So Why Do Quadcopters Make Great Christmas Presents?

If you are looking for that perfect Christmas present this year for boys (and girls!) of all ages then you really should look at one of the many different choices of quadcopters and drones that are available today!

You really want that excitement and that sheer look of happiness when they open their presents Christmas morning and once they unwrap their new drone or copter… well, you will not have to wonder if you have got it right. The smiles and wide eyes will tell you clearly enough!

Why Quadcopters Make Great Christmas Presents #1:

Quadcopters are still relatively new technology, well, at least when we are talking about as a commercially available toy. Sure, they have been around for a little while now however up until recent times, they have been very expensive and not nearly geared and built as much for fun as they are today. What this means is that a new quadcopter is not going to be under every single tree so there will be quite a lot of uniqueness and also, envy from your children’s friends! It is probably also the very first time they have received such a toy and let me tell you, a drone or quadcopter really is a toy like no other!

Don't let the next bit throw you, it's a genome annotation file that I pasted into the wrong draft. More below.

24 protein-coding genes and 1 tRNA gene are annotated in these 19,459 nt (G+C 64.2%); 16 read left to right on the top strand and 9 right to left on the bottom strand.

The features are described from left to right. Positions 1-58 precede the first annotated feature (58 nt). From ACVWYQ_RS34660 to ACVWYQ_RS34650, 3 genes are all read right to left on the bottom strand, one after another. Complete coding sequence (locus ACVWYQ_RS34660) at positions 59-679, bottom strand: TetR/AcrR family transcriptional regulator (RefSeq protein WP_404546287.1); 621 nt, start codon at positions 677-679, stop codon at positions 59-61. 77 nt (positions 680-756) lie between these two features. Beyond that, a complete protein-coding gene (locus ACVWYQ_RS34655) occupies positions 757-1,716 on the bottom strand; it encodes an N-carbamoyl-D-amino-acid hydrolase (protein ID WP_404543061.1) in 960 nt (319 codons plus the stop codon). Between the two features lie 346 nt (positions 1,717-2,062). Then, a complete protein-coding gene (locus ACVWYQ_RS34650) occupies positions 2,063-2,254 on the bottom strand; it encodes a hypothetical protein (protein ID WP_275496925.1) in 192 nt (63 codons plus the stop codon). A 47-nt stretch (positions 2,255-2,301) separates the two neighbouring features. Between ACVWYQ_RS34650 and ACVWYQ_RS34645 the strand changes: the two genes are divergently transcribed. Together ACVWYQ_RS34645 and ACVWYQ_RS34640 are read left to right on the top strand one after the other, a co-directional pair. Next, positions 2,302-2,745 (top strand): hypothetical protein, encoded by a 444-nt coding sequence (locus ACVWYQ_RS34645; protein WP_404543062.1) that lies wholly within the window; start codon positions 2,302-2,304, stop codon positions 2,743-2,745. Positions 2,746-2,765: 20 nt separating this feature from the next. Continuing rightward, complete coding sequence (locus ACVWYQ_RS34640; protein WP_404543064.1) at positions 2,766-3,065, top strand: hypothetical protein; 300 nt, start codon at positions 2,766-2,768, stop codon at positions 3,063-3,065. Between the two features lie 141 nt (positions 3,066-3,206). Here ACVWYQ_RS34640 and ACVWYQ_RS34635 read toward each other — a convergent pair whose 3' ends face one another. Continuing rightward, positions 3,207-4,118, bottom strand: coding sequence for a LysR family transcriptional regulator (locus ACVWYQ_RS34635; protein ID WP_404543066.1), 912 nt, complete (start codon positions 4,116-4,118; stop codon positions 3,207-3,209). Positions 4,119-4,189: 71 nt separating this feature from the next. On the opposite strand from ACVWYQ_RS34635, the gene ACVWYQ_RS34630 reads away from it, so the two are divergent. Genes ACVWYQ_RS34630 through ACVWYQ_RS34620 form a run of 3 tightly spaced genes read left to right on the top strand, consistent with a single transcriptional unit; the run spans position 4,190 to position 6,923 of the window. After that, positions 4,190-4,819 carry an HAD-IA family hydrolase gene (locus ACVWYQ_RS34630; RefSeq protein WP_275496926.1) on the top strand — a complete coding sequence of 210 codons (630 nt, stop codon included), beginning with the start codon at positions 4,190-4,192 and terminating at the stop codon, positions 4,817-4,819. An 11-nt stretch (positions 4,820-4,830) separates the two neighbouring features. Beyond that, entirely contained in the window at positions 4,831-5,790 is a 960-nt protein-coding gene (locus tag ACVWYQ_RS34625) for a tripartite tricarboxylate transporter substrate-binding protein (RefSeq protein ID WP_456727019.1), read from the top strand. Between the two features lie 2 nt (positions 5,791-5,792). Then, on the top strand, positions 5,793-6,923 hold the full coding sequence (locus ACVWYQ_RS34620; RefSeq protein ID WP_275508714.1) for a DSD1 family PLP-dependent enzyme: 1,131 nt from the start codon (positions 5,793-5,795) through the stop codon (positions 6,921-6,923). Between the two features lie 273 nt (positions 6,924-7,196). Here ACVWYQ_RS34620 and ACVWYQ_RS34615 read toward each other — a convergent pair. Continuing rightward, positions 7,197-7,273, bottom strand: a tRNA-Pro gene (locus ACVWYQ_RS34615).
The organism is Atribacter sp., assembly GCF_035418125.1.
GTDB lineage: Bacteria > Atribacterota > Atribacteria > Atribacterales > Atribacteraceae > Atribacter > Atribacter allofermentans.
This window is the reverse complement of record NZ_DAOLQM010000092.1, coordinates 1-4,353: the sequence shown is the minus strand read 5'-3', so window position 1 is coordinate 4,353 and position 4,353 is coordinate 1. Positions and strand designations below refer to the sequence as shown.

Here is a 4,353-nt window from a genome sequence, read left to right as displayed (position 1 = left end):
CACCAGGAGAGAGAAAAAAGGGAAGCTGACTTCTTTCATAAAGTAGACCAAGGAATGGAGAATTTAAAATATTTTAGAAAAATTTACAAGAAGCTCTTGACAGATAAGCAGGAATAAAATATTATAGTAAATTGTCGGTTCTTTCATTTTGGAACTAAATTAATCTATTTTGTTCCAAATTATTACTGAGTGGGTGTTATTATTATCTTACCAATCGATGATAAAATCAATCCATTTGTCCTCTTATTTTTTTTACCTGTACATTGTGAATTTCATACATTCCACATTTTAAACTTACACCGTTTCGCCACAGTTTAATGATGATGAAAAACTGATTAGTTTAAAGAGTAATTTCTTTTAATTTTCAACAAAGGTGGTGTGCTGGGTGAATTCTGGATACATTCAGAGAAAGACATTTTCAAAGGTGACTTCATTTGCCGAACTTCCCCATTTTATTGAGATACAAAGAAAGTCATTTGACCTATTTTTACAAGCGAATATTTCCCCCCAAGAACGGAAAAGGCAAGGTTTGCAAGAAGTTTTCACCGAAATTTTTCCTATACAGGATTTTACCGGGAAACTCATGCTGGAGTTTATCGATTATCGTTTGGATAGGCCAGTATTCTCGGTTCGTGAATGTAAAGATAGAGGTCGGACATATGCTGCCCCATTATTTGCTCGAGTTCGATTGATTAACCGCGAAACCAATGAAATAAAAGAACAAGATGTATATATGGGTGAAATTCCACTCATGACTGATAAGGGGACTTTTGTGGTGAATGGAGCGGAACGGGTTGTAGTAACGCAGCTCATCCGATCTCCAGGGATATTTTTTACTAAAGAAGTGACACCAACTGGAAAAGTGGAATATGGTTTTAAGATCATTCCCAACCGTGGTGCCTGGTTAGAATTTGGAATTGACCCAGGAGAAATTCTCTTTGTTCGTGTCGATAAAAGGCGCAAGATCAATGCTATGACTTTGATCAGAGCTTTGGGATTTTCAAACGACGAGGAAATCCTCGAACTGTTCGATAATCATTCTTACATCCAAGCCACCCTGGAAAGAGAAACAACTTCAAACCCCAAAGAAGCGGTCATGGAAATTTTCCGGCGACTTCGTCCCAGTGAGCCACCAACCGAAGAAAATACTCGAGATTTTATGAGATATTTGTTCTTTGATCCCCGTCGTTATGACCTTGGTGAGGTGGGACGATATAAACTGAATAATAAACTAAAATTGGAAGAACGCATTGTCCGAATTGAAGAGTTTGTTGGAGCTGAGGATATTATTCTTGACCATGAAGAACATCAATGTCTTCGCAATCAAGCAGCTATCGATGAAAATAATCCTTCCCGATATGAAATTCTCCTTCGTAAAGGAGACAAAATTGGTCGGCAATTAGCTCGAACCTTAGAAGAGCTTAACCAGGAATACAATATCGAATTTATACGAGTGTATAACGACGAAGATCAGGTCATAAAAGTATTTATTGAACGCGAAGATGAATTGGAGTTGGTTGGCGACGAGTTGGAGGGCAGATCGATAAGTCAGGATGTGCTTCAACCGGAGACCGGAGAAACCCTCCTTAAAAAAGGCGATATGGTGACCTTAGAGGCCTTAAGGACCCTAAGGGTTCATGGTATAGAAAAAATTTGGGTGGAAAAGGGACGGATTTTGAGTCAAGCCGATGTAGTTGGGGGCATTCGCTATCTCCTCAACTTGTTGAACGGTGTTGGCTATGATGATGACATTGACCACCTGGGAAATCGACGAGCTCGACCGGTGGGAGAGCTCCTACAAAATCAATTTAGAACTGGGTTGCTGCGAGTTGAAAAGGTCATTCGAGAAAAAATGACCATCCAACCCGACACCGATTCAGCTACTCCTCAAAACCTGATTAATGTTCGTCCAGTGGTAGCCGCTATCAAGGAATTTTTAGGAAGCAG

Why Quadcopters Make Great Christmas Presents #2:

They appeal to all everybody and all ages too! Quadcopters are a huge amount of fun and they aren’t just for boys either! Girls also love being “pilots” and enjoying the thrill of commanding their drone either just around the skies or performing intricate stunts and manoeuvres. And these bad boys of the sky aren’t just for kids either. From as young as 7 years old right up to grandparents, there is a drone or quadcopter that will suit.

Why Quadcopters Make Great Christmas Presents #3:

There is an absolutely HUGE range of quadcopters for sale that will cater to any budget and also please the most demanding of “pilots.” From a small entry level quadcopter that can fit into the palm of your hand, right up to an incredibly advanced… and expensive version that costs more than the average family car! Want four propellers? No problem? How about an eight propeller octocopter? Too easy! Want a protective circular cage around your drone or maybe perhaps even in the shape of a fighter jet? There are so many different options available to you! Just go down to your favorite RC store, choose what you want and you are ready to go!

Why Quadcopters Make Great Christmas Presents #4:

These awesome machines are not only accessible to everyone, but they are easy to learn for everyone as well. You do not need to have any special skills or aeronautical experience but you will need some patience and of course, time to practice. Many of these models today are flyable right out of the box but as with everything good in life, you will need to practice and fully understand your new drone in order to get the most out of it.